N.C. Foster and Adoption System in Trouble
Posted April 10, 1997
RALEIGH — North Carolina's foster care and adoption systems are in serious trouble according to a coalition of state legislators who want new laws passed before the situation gets worse.
Children's advocates say there just are not enough foster care and adoption workers to meet growing needs. Some legislators say it's a budget cutting trend during the last several sessions that's to blame for the system's deterioration. And, some lawmakers say it would be better to spend money now to prevent problems rather than spend more later to fix them.
Sometimes the system works, as in the case of 17-month-old Baily Bilger. She spent a few months in the state foster care system, then became a legal member of the Bilger family. Bill Bilger says he and his wife Bonnie have brought 20 children into their home over the past 10 years.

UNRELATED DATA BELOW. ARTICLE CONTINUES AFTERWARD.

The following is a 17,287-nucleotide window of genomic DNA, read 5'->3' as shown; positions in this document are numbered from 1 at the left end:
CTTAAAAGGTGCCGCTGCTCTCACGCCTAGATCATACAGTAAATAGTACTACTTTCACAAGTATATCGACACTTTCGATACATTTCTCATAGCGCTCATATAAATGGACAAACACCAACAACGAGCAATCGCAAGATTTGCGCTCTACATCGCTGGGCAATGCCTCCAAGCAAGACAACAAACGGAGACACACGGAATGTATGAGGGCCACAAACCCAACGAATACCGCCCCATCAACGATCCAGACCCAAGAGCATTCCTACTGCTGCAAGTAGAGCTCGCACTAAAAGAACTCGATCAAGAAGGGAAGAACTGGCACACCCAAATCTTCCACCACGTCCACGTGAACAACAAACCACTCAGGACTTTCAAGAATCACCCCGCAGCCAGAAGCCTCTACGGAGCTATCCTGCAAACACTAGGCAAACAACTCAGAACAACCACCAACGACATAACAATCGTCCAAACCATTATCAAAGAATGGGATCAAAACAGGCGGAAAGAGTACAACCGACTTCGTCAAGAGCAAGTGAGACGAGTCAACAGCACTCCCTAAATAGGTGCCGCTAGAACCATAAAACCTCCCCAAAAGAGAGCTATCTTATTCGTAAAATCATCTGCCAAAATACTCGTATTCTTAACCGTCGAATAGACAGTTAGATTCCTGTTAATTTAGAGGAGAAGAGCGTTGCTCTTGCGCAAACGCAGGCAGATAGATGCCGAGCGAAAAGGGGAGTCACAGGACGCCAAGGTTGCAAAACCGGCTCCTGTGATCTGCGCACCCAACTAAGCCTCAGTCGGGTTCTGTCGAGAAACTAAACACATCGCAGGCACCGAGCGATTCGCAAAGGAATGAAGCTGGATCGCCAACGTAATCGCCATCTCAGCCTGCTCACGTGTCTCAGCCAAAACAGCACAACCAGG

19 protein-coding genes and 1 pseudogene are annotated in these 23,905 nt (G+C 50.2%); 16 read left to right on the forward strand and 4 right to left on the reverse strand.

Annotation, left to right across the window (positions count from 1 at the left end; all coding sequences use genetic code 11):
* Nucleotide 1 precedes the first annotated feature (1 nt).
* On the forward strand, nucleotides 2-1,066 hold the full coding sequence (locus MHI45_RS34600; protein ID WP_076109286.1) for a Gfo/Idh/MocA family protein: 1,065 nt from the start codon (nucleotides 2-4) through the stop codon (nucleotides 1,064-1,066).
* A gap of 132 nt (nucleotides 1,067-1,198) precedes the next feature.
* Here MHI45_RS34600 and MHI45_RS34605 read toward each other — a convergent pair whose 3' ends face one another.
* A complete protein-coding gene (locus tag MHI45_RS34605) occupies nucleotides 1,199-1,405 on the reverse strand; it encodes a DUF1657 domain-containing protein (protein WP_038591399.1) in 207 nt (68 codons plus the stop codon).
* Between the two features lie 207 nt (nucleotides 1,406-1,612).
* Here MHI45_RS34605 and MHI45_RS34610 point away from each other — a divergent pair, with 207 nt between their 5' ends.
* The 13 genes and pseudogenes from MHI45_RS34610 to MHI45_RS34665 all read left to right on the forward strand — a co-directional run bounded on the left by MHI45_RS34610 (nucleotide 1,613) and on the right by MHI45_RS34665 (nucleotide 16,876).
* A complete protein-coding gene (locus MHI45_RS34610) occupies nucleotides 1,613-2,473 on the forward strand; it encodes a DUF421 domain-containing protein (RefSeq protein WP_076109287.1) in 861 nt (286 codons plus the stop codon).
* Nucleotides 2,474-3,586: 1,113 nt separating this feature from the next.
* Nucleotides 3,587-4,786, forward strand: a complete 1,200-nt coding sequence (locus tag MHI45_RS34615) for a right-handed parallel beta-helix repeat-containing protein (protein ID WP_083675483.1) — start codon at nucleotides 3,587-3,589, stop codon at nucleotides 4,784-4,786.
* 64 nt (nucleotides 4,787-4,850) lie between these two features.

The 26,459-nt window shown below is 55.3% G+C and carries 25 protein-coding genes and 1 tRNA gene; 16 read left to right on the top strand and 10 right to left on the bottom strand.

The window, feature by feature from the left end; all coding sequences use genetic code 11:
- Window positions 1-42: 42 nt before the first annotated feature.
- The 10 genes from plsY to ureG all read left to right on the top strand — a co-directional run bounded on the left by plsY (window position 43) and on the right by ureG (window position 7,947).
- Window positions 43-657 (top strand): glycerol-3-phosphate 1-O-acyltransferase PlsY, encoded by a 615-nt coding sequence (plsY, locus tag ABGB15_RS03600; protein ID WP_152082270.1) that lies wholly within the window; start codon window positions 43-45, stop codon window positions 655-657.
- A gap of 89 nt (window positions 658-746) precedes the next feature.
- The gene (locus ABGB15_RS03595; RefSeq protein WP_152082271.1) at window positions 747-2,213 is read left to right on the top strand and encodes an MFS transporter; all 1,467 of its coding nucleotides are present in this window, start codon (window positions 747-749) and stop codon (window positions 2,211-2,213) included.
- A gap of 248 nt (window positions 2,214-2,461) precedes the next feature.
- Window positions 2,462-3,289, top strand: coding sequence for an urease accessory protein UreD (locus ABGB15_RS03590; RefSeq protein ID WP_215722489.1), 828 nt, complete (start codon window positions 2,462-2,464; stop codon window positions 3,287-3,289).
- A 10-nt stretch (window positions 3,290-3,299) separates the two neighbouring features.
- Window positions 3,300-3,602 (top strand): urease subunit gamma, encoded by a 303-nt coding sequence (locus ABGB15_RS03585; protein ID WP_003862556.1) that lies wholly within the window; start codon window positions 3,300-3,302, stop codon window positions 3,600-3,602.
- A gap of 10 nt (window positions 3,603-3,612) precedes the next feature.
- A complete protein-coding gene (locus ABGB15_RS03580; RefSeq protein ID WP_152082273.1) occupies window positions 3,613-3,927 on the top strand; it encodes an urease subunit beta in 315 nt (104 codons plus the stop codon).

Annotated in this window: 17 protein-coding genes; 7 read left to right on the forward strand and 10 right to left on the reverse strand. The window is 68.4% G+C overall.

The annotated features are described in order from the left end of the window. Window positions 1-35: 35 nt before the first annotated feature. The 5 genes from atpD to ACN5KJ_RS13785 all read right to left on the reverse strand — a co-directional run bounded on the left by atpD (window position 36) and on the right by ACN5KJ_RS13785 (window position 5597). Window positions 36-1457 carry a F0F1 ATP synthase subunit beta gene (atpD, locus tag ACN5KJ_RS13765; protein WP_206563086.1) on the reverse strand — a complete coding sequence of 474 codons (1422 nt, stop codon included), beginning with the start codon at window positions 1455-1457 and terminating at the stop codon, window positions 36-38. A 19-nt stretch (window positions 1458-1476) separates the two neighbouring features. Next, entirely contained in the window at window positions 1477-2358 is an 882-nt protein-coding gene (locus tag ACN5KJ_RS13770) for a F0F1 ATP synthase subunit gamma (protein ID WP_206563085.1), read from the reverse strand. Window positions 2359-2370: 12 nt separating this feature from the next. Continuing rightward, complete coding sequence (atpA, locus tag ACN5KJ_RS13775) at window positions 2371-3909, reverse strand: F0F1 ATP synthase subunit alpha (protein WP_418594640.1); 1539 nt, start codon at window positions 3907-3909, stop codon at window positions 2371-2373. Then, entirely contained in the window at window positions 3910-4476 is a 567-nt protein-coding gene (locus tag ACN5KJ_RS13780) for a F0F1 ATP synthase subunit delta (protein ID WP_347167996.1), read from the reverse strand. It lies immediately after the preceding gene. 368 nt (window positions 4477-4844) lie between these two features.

Unfortunately, there aren't enough families like the Bilgers to go around. In North Carolina, there are 12,000 children looking for permanent homes. Representative Jeanne Lucas, D-Durham County, says the system needs help.
Some legislators say years of state belt-tightening has squeezed precious funding out of state foster care and adoption programs. A new legislative package is being introduced in the General Assembly that would increase the number of foster care and adoption workers and set up programs to reduce the number of children in the system.
Still, according to Bonnie Bilger, it all comes back to the families who are willing to help.
The foster care adoption funds bill has been introduced in the Senate and is being worked on in the House. Proponents have spelled out exactly what they're looking for, if the General Assembly is ready to pay for it.